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Chik-V relapse! - Communities return to garbage pile-ups and mosquito breeding sites months after $multimillion clean-up

Published:Sunday | March 8, 2015 | 12:00 AMTyrone Thompson
It is still a dump in Payne Land in the prime minister's South West St Andrew constituency, which was cleaned as part of efforts to stop the spread of the chik-V.
A garbage dump in a section of Old Braeton, St Catherine, that had been cleaned at the height of the chik-V outbreak.
The gully off Industrial Terrace in west Kingston which was spotless months ago after it was cleaned to try to rid the area of chik-V.

Five months after the island embarked on a multimillion-dollar national health clean-up exercise at the height of the chikungunya epidemic, several of the areas targeted are now back in the same state, if not worse, covered with mounds of garbage and bushes.

The clean-up programme, which was led by Prime Minister Portia Simpson Miller in her South West St Andrew constituency, was an effort to remove garbage and clean gullies which were prime breeding spots for mosquitoes spreading the chik-V.

Almost $200 million dollars was allocated to members of parliament and parish councils across the island to implement the programme.

However, when a Sunday Gleaner news team visited the Payne Land community off Spanish Road in the prime minister's constituency, there was no indication that the money spent had brought a significant change, as the gully that was cleaned with the assistance of Simpson Miller and the minister of health was once again filled with raw sewage, garbage and mosquitoes.

"You can't get rid of this," said one resident, as our news team queried the source of the raw sewage which ran along Spanish Town Road into the gully.

"Waste water run from the houses in the lane because the people don't have no proper sewage run-off, so it just run on the road; this a pure disease," said the resident.

In another section of the community, residents told our news team that the area is choking in garbage.

"Sometimes we see all some car just drive up and throw garbage over the open land, and because of that, the place full up a hog and mosquito. And when we tell people not to throw dem garbage over there, nobody listens," charged one resident.

In nearby west Kingston, a gully that leads from the Tivoli Gardens community to Marcus Garvey Drive seems to have become a dumping ground as it was overflowing with garbage. This despite a clean-up programme led by the Jamaica Defence Force last October, which saw more than 300 tons of solid waste removed from the gully.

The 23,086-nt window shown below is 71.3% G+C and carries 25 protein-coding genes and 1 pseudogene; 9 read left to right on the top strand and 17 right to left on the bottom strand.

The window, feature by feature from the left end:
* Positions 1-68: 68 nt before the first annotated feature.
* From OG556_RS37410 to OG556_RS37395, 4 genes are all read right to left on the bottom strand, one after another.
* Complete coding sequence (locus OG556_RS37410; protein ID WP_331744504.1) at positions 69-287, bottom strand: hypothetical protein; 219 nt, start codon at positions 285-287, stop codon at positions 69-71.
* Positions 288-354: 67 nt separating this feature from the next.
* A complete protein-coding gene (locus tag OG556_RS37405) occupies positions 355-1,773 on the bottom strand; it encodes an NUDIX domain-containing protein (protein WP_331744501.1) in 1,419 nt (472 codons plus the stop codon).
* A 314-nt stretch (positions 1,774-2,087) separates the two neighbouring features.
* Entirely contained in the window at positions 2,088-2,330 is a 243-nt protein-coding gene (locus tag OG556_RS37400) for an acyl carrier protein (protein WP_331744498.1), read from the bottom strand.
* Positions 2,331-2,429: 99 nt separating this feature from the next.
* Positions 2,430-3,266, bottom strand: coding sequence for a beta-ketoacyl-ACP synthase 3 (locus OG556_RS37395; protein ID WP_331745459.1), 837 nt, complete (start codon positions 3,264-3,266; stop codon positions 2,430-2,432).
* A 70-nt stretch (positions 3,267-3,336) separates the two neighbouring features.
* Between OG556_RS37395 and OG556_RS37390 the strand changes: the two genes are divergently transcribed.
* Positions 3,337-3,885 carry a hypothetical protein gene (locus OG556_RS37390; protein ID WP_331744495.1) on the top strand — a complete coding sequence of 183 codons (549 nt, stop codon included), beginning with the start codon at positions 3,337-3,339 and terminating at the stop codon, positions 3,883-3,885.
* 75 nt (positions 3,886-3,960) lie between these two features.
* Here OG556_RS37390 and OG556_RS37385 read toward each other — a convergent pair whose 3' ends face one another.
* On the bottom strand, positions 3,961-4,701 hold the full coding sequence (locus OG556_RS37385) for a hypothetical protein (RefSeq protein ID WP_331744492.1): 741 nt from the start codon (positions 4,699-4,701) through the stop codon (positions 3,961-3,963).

In the St Catherine community of Old Braeton, where the Portmore Municipal Council had focused most of its clean-up efforts, community members raised concern that enough was not being done to eradicate the mosquito nuisance in the community.




"Over the open land still have a barrage a plastic bottles even though the garbage truck come round more regular. But it come like the mosquito dem turn up more, because from the time them do the cleaning over here nobody come spray the place again," said Allan Douglas, a resident of the community.

Douglas said that while the chik-V epidemic had subsided in his community the mosquito scourge had not.

"We know say a Portmore this and mosquito plenty but is the first from me live over here me a see so much mosquito, and it seem like because chik-V gone the authorities no really a pree over here again," charged Douglas.

However, acting mayor of Portmore, Leon Thomas, denied that the council had suspended mosquito fogging since the departure of chik-V from the community.

"What happens is that there are seasons when there is a mosquito upsurge in Portmore, and while persons think we should be spraying mosquitoes every day, we can't do that. We have to spray in a cyclical schedule. But we have been in discussions with the Ministry of Health and they should be giving me the schedule ... when all the communities will be fogged," said Thomas.

He argued that the vector clean-up initiated last October is still in motion.

"We still continue to clean drains and there are some parts in Greater Portmore that we intend to enter soon to remove old appliances. We still continue the process because, despite the fact that the chik-V has abated, we don't want any other disease to take its place," said Thomas.

However, town clerk at the Kingston and St Andrew Corporation (KSAC), Robert Hill, told our news team that there is no more money to continue the clean-up exercise in the Corporate Area as the allocated funds had been fully utilised.




"The allocation of the $5 million that was made to the KSAC was used to conduct clean-up and training in all critical communities. Drains in west and central Kingston, along with Southside, were all cleaned. So while we continue to do public education to encourage persons to dispose of their garbage in a responsible way, that vector clean-up project has ended," said Hill.

He admitted that the condition of the gully at Industrial Terrace is appalling.

"I sent technical officers to view the gully a few weeks ago, and the pictures I saw, I was aghast, because it was thoroughly cleaned less than six months ago and, right now, it's like it was never touched.

"It's very frustrating because we don't know what else to do to get residents to be more responsible with garbage disposal, because even if we say we are going to levy a charge against those who throw garbage in the gully, we don't know who we would levy it against, because we can't put police on the ground and we can't lock up an entire community," said Hill.